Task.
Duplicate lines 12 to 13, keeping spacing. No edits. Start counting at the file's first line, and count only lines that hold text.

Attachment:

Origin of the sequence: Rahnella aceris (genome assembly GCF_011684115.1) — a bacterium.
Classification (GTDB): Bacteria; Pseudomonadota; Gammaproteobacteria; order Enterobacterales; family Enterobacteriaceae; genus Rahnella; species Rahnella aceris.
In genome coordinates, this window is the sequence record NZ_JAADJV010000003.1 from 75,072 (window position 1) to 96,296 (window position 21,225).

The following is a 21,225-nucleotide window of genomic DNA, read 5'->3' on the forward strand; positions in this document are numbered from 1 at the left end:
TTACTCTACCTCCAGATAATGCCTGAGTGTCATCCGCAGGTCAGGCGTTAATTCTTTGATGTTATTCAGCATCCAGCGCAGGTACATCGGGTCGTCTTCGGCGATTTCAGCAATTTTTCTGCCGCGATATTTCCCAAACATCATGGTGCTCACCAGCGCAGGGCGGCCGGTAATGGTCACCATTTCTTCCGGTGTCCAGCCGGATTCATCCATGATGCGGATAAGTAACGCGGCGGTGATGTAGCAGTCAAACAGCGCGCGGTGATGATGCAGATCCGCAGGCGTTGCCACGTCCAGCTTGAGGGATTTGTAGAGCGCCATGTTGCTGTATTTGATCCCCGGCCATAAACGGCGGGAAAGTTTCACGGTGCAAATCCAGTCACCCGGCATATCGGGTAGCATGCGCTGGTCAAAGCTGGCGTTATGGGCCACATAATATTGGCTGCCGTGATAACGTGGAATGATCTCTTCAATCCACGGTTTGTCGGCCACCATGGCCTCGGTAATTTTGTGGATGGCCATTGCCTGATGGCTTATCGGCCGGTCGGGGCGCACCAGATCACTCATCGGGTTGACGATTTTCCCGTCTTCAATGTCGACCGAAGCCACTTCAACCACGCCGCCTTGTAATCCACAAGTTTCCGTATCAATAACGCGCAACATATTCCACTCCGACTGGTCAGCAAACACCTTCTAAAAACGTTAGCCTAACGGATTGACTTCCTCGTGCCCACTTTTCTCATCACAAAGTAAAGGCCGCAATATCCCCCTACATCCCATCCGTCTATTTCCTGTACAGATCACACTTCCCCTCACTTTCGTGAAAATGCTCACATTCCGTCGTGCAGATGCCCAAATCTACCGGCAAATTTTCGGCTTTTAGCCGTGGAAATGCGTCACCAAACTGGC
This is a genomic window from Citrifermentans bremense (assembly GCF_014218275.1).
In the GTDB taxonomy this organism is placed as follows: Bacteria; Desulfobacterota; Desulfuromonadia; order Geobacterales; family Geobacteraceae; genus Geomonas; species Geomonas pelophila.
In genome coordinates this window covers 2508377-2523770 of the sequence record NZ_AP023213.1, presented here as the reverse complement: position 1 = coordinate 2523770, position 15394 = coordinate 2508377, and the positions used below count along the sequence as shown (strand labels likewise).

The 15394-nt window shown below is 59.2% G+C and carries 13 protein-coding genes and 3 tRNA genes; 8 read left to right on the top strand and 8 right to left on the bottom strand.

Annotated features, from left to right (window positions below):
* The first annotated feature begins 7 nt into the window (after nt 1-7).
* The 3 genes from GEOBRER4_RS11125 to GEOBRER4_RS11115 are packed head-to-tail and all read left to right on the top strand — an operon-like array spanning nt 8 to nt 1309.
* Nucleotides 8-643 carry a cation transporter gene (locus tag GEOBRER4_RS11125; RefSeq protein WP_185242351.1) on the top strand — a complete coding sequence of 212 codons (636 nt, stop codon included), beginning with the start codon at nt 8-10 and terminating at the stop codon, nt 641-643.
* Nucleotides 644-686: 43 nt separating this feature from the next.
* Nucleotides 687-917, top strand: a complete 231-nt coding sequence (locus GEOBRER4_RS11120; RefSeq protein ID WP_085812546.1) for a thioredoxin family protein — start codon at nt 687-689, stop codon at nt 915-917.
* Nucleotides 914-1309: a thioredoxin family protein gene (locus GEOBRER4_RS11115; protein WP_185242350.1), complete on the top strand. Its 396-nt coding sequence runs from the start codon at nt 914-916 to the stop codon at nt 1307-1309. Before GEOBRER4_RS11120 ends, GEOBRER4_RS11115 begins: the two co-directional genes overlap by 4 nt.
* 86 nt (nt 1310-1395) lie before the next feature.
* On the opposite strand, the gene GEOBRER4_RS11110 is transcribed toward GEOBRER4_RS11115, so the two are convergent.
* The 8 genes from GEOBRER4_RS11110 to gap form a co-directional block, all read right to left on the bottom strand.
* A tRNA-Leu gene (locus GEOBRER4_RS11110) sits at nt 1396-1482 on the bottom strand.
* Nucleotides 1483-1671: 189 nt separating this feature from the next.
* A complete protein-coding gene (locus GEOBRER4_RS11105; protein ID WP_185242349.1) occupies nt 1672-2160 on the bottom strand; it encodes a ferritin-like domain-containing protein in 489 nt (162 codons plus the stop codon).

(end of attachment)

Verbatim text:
* The 3 genes from GEOBRER4_RS11125 to GEOBRER4_RS11115 are packed head-to-tail and all read left to right on the top strand — an operon-like array spanning nt 8 to nt 1309.
* Nucleotides 8-643 carry a cation transporter gene (locus tag GEOBRER4_RS11125; RefSeq protein WP_185242351.1) on the top strand — a complete coding sequence of 212 codons (636 nt, stop codon included), beginning with the start codon at nt 8-10 and terminating at the stop codon, nt 641-643.